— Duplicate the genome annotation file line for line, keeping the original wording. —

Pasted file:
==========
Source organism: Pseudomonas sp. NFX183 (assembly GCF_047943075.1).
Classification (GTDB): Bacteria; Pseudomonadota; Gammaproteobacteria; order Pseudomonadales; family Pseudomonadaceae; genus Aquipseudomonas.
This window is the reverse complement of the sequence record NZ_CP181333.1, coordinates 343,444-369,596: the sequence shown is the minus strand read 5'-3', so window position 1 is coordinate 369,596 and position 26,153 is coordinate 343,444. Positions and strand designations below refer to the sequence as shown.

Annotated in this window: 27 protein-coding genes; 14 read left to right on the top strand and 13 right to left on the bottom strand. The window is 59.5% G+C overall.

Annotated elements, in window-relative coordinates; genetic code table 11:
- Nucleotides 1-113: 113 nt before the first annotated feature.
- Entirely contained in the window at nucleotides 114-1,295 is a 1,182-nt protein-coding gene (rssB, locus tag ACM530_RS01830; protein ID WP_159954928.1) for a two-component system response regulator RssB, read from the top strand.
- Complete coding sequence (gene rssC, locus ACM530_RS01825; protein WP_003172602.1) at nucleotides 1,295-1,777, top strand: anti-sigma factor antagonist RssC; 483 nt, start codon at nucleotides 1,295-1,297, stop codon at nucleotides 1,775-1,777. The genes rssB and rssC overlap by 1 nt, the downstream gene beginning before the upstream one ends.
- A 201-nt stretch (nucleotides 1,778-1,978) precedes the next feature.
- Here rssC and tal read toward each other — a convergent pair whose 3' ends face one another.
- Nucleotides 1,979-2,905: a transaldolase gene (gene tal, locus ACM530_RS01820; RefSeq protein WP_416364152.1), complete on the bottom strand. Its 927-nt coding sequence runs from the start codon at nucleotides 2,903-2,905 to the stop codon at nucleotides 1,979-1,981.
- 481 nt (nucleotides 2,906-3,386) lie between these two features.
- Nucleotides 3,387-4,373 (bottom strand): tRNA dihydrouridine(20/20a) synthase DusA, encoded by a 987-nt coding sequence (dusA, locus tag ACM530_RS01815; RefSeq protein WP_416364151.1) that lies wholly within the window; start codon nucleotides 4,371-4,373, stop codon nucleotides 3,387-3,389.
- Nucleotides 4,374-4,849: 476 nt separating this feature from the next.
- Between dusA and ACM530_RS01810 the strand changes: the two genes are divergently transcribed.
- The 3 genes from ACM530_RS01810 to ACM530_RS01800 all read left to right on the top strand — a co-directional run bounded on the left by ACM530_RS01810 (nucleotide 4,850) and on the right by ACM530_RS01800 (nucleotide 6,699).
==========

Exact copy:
Source organism: Pseudomonas sp. NFX183 (assembly GCF_047943075.1).
Classification (GTDB): Bacteria; Pseudomonadota; Gammaproteobacteria; order Pseudomonadales; family Pseudomonadaceae; genus Aquipseudomonas.
This window is the reverse complement of the sequence record NZ_CP181333.1, coordinates 343,444-369,596: the sequence shown is the minus strand read 5'-3', so window position 1 is coordinate 369,596 and position 26,153 is coordinate 343,444. Positions and strand designations below refer to the sequence as shown.

Annotated in this window: 27 protein-coding genes; 14 read left to right on the top strand and 13 right to left on the bottom strand. The window is 59.5% G+C overall.

Annotated elements, in window-relative coordinates; genetic code table 11:
- Nucleotides 1-113: 113 nt before the first annotated feature.
- Entirely contained in the window at nucleotides 114-1,295 is a 1,182-nt protein-coding gene (rssB, locus tag ACM530_RS01830; protein ID WP_159954928.1) for a two-component system response regulator RssB, read from the top strand.
- Complete coding sequence (gene rssC, locus ACM530_RS01825; protein WP_003172602.1) at nucleotides 1,295-1,777, top strand: anti-sigma factor antagonist RssC; 483 nt, start codon at nucleotides 1,295-1,297, stop codon at nucleotides 1,775-1,777. The genes rssB and rssC overlap by 1 nt, the downstream gene beginning before the upstream one ends.
- A 201-nt stretch (nucleotides 1,778-1,978) precedes the next feature.
- Here rssC and tal read toward each other — a convergent pair whose 3' ends face one another.
- Nucleotides 1,979-2,905: a transaldolase gene (gene tal, locus ACM530_RS01820; RefSeq protein WP_416364152.1), complete on the bottom strand. Its 927-nt coding sequence runs from the start codon at nucleotides 2,903-2,905 to the stop codon at nucleotides 1,979-1,981.
- 481 nt (nucleotides 2,906-3,386) lie between these two features.
- Nucleotides 3,387-4,373 (bottom strand): tRNA dihydrouridine(20/20a) synthase DusA, encoded by a 987-nt coding sequence (dusA, locus tag ACM530_RS01815; RefSeq protein WP_416364151.1) that lies wholly within the window; start codon nucleotides 4,371-4,373, stop codon nucleotides 3,387-3,389.
- Nucleotides 4,374-4,849: 476 nt separating this feature from the next.
- Between dusA and ACM530_RS01810 the strand changes: the two genes are divergently transcribed.
- The 3 genes from ACM530_RS01810 to ACM530_RS01800 all read left to right on the top strand — a co-directional run bounded on the left by ACM530_RS01810 (nucleotide 4,850) and on the right by ACM530_RS01800 (nucleotide 6,699).